Finally, Force Works is another issue with a pop-up/pop-out cover.

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While still not really doing it justice, here’s a closer-up look at the Guardians issue…

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And the Amazing Spider-Man issue.

While looking at this title and in this “other” section…I should mention the embossed/die-cut/overlay of #400, which is another that I couldn’t find/dig out in time for this post, though I have at least one copy of it that I got at time of release. (It and #360 with the hologram apparently are much more expensive books these days than I ever realized!)


Acetate Covers

I haven’t seen many of these covers from the ’90s, though DC recently did a whole month of acetate covers. That being 2019, though, puts ’em 20 years outside the ’90s that I’m looking at!

These were covers that have a transparent/partly-transparent sheet over another cover/image where the two collectively make up the cover.

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Marvels is the series I think of for acetate covers…though obviously the Tales of the Marvels: Wonder Years used the cover format, as well as Ruins (not pictured) and several other special issues–a Tales to Astonish issue, Tales of Suspense, Inner Demons, and apparently a Tales of the Marvels: Blockbuster issue. (all not pictured, either).

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Here’s a look at Marvels #2 with the acetate opened, showing the full cover beneath (and you can see much of the cover of #1 through the acetate part!

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While the Marvels and such covers used just the clear layer to put a logo over a “virgin art” cover…these got a lot more fancy and colorful with most of the image on the surface layer, and background coloring coming through from the secondary piece under it.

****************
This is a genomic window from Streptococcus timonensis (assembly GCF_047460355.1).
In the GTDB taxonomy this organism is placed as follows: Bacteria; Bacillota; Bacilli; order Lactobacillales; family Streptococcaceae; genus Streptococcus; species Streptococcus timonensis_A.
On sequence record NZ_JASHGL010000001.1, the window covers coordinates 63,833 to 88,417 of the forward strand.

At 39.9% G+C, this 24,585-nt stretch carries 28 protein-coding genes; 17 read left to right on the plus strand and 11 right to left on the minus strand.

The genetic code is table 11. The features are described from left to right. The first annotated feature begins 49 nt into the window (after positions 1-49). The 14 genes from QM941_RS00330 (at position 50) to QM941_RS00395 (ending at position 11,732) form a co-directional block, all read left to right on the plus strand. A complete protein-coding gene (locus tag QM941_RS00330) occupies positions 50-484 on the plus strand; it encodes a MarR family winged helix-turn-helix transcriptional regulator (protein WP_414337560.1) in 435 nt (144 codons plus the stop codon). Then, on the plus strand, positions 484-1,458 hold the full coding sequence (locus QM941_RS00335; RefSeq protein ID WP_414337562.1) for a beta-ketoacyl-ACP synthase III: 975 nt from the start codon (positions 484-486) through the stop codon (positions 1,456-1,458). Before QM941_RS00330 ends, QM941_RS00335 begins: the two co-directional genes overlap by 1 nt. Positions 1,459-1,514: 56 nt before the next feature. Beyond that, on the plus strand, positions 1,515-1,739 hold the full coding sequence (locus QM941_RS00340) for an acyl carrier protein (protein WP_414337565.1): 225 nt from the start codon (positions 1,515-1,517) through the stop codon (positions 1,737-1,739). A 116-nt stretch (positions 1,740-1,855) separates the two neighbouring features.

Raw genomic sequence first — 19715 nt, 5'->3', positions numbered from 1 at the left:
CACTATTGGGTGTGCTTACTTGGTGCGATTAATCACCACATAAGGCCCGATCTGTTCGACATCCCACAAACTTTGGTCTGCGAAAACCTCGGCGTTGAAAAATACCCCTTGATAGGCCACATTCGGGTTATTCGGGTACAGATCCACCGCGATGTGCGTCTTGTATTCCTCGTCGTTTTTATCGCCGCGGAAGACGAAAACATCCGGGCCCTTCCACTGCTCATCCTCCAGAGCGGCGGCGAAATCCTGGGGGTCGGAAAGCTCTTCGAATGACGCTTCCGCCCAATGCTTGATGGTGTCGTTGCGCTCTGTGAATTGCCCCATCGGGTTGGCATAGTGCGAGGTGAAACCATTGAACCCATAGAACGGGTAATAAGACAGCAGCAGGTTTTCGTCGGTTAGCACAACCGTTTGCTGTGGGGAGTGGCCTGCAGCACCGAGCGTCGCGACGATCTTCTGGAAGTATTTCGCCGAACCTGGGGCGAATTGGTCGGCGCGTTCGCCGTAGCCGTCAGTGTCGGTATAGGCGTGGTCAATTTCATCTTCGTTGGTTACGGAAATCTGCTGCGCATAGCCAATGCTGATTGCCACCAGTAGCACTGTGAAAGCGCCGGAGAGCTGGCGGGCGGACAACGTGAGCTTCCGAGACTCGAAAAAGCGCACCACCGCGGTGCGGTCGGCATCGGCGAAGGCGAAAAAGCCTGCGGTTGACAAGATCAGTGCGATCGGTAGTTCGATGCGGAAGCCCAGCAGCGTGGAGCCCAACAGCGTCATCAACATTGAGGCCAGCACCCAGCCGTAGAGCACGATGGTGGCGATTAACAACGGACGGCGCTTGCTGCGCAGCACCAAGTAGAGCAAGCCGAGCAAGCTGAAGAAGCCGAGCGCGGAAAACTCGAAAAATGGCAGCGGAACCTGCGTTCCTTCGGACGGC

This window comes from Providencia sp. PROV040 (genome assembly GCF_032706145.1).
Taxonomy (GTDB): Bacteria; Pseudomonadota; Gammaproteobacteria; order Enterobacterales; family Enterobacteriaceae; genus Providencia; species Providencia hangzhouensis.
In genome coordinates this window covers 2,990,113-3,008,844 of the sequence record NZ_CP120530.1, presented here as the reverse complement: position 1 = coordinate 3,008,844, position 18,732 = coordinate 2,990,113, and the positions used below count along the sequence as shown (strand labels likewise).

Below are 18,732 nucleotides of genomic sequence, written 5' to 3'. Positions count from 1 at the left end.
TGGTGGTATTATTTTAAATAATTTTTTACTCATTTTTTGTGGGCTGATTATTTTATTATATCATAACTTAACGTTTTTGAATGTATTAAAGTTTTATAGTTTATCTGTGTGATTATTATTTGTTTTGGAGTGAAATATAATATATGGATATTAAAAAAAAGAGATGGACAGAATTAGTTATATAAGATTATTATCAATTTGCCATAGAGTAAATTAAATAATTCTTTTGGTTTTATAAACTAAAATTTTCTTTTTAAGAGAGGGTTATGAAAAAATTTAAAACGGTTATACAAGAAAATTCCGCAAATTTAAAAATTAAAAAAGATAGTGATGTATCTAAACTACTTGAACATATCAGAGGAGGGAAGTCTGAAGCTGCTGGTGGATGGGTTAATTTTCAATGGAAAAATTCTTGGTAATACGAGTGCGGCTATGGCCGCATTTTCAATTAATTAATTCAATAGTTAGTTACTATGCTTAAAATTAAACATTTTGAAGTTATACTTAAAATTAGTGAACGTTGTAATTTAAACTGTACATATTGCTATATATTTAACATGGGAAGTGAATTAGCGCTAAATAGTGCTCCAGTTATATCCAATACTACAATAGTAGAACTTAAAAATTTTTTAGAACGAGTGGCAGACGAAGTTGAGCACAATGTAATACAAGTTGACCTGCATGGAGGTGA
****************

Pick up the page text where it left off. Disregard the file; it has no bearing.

Chromium Covers

And here we get to the covers that inspired the naming of the age/era. Golden Age…Silver Age…Bronze Age…and what’s another metallic name? Chromium!

These covers were typically a thinner sheet of metallic/foil-like material and raised surfaces maybe akin to embossing, and you could often see a pattern of dots from the inside of the cover. I believe with the exception of Superman #82, all the chromium covers I’m aware of were wrap-around full-chromium. The Superman issue is a sort of cardstock with a front stub that the chromium sheet is attached to. It’s also the only DC comic I’m aware of in this format. Maybe they didn’t do it right and just didn’t do it again?

I should also note that somehow I never remembered–until deep into writing up this post–Ninjak #1 which may actually (once remembered) be one of my favorite chromium covers–and so do not have it in my specific mini-collection of chromium covers and thus it is not pictured here.

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I’m pretty confident that X-O Manowar #0 was the first chromium cover I was aware of. As I’m recalling, it was actually my Dad who picked out my first copy–it caught his eye. It was followed shortly by Superman #82 collector’s edition. And then bookending the original Age of Apocalypse event/saga, X-Men: Alpha and X-Men: Omega sported these wraparound chromium covers.

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Valiant got into these in a big way with the aforementioned X-O Manowar and Ninjak; also #0 issues for Bloodshot and Shadowman; and first issues for (at least) Geomancer and Psi-Lords.

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Marvel also got into doing these covers in a big way. There were at least these 9 issues. I only recently–maybe in the last 5 weeks or so–became aware of this Sabretooth special issue (or at least this chromium cover edition if there was a non-fancy version). And it was only shortly before that I discovered the Fantastic Four 2099 #1 was a chromium cover; or that the Double Edge issue I had with the “death” of Nick Fury was a bookend issue and that the first part also had a chromium cover.